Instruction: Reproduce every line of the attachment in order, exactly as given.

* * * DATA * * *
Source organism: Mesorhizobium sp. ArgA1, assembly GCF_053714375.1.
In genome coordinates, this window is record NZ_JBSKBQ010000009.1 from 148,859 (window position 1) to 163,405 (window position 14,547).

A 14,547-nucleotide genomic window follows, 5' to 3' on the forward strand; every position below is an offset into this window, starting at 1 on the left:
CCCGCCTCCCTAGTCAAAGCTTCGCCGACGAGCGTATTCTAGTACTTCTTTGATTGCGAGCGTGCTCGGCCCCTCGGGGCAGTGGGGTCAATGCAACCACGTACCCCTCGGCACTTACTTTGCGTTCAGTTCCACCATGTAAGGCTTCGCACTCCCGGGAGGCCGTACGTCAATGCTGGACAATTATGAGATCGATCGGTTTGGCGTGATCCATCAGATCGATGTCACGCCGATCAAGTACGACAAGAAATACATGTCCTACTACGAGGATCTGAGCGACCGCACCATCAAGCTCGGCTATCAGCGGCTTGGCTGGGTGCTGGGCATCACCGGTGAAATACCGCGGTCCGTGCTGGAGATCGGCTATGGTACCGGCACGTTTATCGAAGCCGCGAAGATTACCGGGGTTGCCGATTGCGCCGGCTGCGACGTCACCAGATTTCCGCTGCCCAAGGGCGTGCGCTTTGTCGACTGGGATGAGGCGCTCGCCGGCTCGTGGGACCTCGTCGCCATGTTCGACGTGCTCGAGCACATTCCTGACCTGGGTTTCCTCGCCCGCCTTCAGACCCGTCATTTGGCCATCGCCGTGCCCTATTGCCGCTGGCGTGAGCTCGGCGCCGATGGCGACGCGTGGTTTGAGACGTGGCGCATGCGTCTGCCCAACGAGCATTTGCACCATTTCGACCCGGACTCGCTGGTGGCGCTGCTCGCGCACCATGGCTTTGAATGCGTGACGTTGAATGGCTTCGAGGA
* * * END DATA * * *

Source organism: Mesorhizobium sp. ArgA1, assembly GCF_053714375.1.
In genome coordinates, this window is record NZ_JBSKBQ010000009.1 from 148,859 (window position 1) to 163,405 (window position 14,547).

A 14,547-nucleotide genomic window follows, 5' to 3' on the forward strand; every position below is an offset into this window, starting at 1 on the left:
CCCGCCTCCCTAGTCAAAGCTTCGCCGACGAGCGTATTCTAGTACTTCTTTGATTGCGAGCGTGCTCGGCCCCTCGGGGCAGTGGGGTCAATGCAACCACGTACCCCTCGGCACTTACTTTGCGTTCAGTTCCACCATGTAAGGCTTCGCACTCCCGGGAGGCCGTACGTCAATGCTGGACAATTATGAGATCGATCGGTTTGGCGTGATCCATCAGATCGATGTCACGCCGATCAAGTACGACAAGAAATACATGTCCTACTACGAGGATCTGAGCGACCGCACCATCAAGCTCGGCTATCAGCGGCTTGGCTGGGTGCTGGGCATCACCGGTGAAATACCGCGGTCCGTGCTGGAGATCGGCTATGGTACCGGCACGTTTATCGAAGCCGCGAAGATTACCGGGGTTGCCGATTGCGCCGGCTGCGACGTCACCAGATTTCCGCTGCCCAAGGGCGTGCGCTTTGTCGACTGGGATGAGGCGCTCGCCGGCTCGTGGGACCTCGTCGCCATGTTCGACGTGCTCGAGCACATTCCTGACCTGGGTTTCCTCGCCCGCCTTCAGACCCGTCATTTGGCCATCGCCGTGCCCTATTGCCGCTGGCGTGAGCTCGGCGCCGATGGCGACGCGTGGTTTGAGACGTGGCGCATGCGTCTGCCCAACGAGCATTTGCACCATTTCGACCCGGACTCGCTGGTGGCGCTGCTCGCGCACCATGGCTTTGAATGCGTGACGTTGAATGGCTTCGAGGA